Ipomoea aquatica Forssk.

DeFilipps, Robert A. & Krupnick, Gary A., 2018, The medicinal plants of Myanmar, PhytoKeys 102, pp. 1-341: 54-55

publication ID

http://dx.doi.org/10.3897/phytokeys.102.24380

persistent identifier

http://treatment.plazi.org/id/6E4F55BB-49E2-A836-B4F4-02496E924483

treatment provided by

PhytoKeys by Pensoft

scientific name

Ipomoea aquatica Forssk.
status

 

Ipomoea aquatica Forssk. 

Names.

Myanmar: kazun-galay, kazun yoe-n, kazun-ywet, ye-kazun. English: Chinese waterspinach, rabbit greens, swamp morning-glory, waterspinach.

Range.

Native to central and south China. Widespread in Myanmar, where it is found growing in freshwater ditches, streams, ponds, and paddy field; and is also grown as a cultivated plant.

Conservation status.

Least Concern [LC] ( IUCN 2017).

Uses.

Leaf: Sweet with cooling properties, stimulates lactation, protects against germs found in water, works as an expectorant, and neutralizes poisons. Leaves are used to treat burning, thirst, and fevers associated with urinary diseases, as well as to treat wounds caused by burns. For dysentery, they are cooked and eaten. Crushed together with equal amounts of gourd ( Lagenaria siceraria  ) leaves, tamarind ( Tamarindus indica  ) leaves, and fine rice powder, they are used to make a poultice placed above the pubic region to induce urination in cases of difficulty urinating when the bladder is full; the same poultice is used to stop excessive menstrual bleeding. Together with gourd leaves, they are soaked in water and applied to chronic sores. Liquid from the boiled leaves is taken for diarrhea and indigestion; boiled together with ripe tamarind ( Tamarindus indica  ) fruit and salt, they are given as a cure for kidney stones, as well as for all other urinary diseases.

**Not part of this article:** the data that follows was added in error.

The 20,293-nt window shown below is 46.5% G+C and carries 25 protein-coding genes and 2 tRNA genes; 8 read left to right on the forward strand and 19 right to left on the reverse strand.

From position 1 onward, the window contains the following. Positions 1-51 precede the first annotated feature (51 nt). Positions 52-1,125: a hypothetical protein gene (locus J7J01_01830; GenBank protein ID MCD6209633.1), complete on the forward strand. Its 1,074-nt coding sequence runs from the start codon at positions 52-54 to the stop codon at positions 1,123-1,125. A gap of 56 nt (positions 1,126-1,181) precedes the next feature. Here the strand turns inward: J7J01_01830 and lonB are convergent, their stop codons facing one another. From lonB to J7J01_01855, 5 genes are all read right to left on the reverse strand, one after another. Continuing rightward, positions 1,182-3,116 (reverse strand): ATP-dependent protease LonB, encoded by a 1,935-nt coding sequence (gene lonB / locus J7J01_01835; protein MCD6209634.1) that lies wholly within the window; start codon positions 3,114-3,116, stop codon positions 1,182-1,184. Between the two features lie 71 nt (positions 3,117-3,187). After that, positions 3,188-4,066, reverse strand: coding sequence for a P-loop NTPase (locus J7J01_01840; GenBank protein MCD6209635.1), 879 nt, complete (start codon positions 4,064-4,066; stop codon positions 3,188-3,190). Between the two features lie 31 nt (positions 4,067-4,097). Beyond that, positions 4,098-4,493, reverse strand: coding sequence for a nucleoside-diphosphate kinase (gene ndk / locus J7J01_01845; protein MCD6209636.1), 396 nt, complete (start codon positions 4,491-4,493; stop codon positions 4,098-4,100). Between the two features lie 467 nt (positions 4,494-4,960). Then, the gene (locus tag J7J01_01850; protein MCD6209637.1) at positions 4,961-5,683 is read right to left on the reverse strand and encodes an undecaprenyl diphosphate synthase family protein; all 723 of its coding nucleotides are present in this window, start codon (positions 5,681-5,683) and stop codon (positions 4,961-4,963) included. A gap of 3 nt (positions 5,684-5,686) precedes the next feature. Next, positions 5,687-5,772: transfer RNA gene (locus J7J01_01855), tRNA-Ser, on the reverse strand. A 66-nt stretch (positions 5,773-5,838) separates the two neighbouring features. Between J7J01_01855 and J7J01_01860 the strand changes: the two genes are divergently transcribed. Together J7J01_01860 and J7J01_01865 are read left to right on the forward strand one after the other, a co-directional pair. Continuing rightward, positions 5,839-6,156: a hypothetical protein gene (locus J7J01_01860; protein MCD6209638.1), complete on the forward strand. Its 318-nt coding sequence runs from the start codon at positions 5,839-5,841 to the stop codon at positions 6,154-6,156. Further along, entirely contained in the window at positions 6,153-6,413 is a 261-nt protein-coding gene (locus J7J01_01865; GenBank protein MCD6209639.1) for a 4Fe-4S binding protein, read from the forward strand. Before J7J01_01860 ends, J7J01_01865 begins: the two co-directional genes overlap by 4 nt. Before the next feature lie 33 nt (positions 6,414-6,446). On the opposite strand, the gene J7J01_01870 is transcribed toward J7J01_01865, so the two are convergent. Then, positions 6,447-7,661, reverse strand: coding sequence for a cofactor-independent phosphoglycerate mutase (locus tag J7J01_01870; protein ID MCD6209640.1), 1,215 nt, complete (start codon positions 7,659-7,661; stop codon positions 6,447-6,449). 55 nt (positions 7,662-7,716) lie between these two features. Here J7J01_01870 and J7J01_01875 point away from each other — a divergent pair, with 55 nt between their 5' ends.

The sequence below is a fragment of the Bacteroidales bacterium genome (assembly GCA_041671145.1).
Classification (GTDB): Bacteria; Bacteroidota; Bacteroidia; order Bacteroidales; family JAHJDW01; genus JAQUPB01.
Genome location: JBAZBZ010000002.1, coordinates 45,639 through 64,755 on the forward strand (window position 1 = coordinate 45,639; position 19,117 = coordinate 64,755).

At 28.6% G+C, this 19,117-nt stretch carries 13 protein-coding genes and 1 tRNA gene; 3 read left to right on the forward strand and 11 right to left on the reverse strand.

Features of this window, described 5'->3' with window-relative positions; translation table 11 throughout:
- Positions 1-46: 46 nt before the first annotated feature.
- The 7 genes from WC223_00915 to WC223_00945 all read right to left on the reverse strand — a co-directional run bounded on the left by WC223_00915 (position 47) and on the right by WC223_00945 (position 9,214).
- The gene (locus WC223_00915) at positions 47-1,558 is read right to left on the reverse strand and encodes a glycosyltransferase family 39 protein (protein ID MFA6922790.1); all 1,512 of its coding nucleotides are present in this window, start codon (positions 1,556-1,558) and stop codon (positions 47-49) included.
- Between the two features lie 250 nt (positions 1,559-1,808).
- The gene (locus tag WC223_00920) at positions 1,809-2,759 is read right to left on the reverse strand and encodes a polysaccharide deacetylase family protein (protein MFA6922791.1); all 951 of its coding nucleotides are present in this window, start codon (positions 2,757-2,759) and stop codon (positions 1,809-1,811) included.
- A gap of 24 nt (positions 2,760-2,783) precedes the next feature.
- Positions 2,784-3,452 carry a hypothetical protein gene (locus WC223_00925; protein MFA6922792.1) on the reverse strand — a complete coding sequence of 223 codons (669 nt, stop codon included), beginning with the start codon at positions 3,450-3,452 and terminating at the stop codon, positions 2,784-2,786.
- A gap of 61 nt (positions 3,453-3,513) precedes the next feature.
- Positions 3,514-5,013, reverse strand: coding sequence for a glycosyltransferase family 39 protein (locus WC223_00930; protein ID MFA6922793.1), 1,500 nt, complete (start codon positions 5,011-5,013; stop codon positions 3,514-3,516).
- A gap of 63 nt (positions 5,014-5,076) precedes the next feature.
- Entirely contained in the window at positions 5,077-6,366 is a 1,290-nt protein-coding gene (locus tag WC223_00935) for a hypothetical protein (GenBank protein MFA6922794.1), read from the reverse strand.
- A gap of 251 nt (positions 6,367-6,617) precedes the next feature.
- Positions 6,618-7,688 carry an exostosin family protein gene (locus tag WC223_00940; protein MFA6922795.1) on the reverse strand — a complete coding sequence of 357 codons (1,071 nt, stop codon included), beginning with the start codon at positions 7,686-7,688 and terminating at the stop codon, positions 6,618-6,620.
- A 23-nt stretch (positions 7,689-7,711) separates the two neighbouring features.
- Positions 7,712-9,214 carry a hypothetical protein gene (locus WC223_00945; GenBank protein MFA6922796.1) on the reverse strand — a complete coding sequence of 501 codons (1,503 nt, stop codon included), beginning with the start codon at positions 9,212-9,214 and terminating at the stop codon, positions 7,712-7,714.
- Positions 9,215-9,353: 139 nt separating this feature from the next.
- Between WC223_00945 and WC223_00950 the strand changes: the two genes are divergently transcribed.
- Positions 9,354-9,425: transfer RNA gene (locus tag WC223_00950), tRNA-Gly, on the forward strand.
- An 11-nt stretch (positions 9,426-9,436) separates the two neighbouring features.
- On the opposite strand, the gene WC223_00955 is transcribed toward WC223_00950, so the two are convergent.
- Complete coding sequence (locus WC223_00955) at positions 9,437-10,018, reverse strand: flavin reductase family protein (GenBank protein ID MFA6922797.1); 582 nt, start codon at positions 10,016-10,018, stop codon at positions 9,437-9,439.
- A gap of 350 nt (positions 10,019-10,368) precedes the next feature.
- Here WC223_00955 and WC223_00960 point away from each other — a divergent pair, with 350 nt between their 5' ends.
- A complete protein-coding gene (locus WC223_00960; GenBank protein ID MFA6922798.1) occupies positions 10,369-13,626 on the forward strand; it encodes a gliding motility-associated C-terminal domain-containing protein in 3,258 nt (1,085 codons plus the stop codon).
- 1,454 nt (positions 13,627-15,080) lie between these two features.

Notes.

The medicinal uses of this species in India are discussed in Jain and DeFilipps (1991). Medicinal uses of this species in China are discussed in Duke and Ayensu (1985). Perry (1980) covers the medicinal uses of the species in China and Indonesia.

The leaves are considered a good source of minerals and vitamins, especially carotene. Hentriacontane, sitosterol, and sitosterol glycoside have been separated from the lipoids ( Perry 1980).

Reference.

Agricultural Corporation (1980).

Kingdom

Plantae

Phylum

Tracheophyta

Class

Magnoliopsida

Order

ORDO

Family

FAMILIA

Genus

Ipomoea